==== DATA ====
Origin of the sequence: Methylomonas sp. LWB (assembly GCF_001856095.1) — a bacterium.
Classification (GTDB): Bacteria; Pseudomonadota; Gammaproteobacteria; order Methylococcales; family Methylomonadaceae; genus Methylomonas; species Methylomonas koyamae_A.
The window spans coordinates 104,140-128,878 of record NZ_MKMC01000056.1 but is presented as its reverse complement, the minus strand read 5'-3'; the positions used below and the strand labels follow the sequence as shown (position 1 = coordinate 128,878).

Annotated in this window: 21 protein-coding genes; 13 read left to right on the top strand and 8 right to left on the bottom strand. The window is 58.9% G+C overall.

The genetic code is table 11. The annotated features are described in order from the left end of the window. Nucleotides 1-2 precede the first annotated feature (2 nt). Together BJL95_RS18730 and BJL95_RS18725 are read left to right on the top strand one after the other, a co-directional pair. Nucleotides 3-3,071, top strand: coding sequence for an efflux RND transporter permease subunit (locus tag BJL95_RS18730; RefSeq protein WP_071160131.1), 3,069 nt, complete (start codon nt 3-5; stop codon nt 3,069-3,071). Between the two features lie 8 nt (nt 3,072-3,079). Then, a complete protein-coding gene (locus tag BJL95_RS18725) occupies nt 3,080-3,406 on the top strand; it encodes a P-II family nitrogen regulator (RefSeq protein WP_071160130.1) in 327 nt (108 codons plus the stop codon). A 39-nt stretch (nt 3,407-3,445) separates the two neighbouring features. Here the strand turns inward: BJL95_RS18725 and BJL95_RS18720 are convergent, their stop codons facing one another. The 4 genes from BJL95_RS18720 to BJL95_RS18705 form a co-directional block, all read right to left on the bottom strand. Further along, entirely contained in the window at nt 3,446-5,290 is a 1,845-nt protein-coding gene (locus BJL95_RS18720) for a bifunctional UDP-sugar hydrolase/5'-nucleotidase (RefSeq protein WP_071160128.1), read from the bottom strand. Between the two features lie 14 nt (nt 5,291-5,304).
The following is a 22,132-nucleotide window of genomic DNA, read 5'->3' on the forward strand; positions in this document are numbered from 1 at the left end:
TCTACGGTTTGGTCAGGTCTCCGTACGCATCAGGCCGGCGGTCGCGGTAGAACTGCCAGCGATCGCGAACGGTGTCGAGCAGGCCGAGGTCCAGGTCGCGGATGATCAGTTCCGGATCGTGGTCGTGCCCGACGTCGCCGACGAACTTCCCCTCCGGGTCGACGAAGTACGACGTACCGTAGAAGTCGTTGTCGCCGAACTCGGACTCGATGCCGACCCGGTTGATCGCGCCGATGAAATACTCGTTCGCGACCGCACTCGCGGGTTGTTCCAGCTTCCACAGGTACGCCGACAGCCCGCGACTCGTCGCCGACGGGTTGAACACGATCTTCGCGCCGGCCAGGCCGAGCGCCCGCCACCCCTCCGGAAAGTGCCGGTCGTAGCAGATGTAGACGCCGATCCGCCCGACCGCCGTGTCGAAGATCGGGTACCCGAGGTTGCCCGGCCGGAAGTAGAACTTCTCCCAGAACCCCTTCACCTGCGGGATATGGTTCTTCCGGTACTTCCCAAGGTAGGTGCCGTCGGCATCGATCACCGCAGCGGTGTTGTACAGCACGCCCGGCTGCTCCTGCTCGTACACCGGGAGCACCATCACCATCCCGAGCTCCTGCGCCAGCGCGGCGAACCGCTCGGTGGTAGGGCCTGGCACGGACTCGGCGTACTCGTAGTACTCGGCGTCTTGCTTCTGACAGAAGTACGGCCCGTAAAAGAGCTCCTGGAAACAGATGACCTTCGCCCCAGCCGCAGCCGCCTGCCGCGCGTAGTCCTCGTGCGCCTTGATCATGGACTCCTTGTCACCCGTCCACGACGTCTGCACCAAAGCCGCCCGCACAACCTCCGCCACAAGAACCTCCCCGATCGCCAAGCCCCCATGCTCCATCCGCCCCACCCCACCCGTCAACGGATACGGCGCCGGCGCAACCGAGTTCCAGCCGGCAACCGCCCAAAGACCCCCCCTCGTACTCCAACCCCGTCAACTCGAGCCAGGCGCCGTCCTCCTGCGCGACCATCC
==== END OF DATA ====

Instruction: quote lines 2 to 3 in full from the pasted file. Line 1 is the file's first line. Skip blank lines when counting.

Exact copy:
Classification (GTDB): Bacteria; Pseudomonadota; Gammaproteobacteria; order Methylococcales; family Methylomonadaceae; genus Methylomonas; species Methylomonas koyamae_A.
The window spans coordinates 104,140-128,878 of record NZ_MKMC01000056.1 but is presented as its reverse complement, the minus strand read 5'-3'; the positions used below and the strand labels follow the sequence as shown (position 1 = coordinate 128,878).